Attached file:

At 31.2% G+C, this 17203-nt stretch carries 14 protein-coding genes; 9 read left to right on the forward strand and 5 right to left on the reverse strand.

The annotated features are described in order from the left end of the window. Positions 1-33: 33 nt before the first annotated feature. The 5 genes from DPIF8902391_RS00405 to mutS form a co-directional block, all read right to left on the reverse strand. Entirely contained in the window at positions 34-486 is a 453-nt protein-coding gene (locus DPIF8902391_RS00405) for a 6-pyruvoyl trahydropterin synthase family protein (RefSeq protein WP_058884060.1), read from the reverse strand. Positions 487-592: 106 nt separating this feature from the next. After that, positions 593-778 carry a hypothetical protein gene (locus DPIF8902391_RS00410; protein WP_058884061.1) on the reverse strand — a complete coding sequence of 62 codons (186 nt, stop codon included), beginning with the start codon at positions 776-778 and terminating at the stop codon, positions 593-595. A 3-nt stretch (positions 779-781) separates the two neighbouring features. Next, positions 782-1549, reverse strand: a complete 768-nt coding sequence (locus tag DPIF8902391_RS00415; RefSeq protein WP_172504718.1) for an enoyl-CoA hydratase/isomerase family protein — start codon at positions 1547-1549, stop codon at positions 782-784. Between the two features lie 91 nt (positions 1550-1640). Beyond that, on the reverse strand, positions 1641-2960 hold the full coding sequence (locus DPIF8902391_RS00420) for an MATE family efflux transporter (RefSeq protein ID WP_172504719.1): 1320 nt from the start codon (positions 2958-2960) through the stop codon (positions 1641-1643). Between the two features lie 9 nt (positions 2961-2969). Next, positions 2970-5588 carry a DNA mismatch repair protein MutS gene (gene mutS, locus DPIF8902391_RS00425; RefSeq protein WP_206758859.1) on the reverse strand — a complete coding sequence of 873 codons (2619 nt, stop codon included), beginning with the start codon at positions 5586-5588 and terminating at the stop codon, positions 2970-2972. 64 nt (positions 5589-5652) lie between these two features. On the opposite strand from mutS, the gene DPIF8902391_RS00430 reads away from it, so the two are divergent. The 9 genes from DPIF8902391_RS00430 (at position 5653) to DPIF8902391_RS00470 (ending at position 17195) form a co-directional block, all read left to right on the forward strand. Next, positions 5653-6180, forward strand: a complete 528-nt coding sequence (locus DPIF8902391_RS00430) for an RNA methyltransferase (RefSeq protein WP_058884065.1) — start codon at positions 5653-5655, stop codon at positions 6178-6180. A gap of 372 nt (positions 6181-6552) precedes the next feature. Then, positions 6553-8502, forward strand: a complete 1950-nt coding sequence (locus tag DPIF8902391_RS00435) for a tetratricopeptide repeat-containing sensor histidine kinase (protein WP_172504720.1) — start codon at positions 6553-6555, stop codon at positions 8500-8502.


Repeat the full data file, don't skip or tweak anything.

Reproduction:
At 31.2% G+C, this 17203-nt stretch carries 14 protein-coding genes; 9 read left to right on the forward strand and 5 right to left on the reverse strand.

The annotated features are described in order from the left end of the window. Positions 1-33: 33 nt before the first annotated feature. The 5 genes from DPIF8902391_RS00405 to mutS form a co-directional block, all read right to left on the reverse strand. Entirely contained in the window at positions 34-486 is a 453-nt protein-coding gene (locus DPIF8902391_RS00405) for a 6-pyruvoyl trahydropterin synthase family protein (RefSeq protein WP_058884060.1), read from the reverse strand. Positions 487-592: 106 nt separating this feature from the next. After that, positions 593-778 carry a hypothetical protein gene (locus DPIF8902391_RS00410; protein WP_058884061.1) on the reverse strand — a complete coding sequence of 62 codons (186 nt, stop codon included), beginning with the start codon at positions 776-778 and terminating at the stop codon, positions 593-595. A 3-nt stretch (positions 779-781) separates the two neighbouring features. Next, positions 782-1549, reverse strand: a complete 768-nt coding sequence (locus tag DPIF8902391_RS00415; RefSeq protein WP_172504718.1) for an enoyl-CoA hydratase/isomerase family protein — start codon at positions 1547-1549, stop codon at positions 782-784. Between the two features lie 91 nt (positions 1550-1640). Beyond that, on the reverse strand, positions 1641-2960 hold the full coding sequence (locus DPIF8902391_RS00420) for an MATE family efflux transporter (RefSeq protein ID WP_172504719.1): 1320 nt from the start codon (positions 2958-2960) through the stop codon (positions 1641-1643). Between the two features lie 9 nt (positions 2961-2969). Next, positions 2970-5588 carry a DNA mismatch repair protein MutS gene (gene mutS, locus DPIF8902391_RS00425; RefSeq protein WP_206758859.1) on the reverse strand — a complete coding sequence of 873 codons (2619 nt, stop codon included), beginning with the start codon at positions 5586-5588 and terminating at the stop codon, positions 2970-2972. 64 nt (positions 5589-5652) lie between these two features. On the opposite strand from mutS, the gene DPIF8902391_RS00430 reads away from it, so the two are divergent. The 9 genes from DPIF8902391_RS00430 (at position 5653) to DPIF8902391_RS00470 (ending at position 17195) form a co-directional block, all read left to right on the forward strand. Next, positions 5653-6180, forward strand: a complete 528-nt coding sequence (locus DPIF8902391_RS00430) for an RNA methyltransferase (RefSeq protein WP_058884065.1) — start codon at positions 5653-5655, stop codon at positions 6178-6180. A gap of 372 nt (positions 6181-6552) precedes the next feature. Then, positions 6553-8502, forward strand: a complete 1950-nt coding sequence (locus tag DPIF8902391_RS00435) for a tetratricopeptide repeat-containing sensor histidine kinase (protein WP_172504720.1) — start codon at positions 6553-6555, stop codon at positions 8500-8502.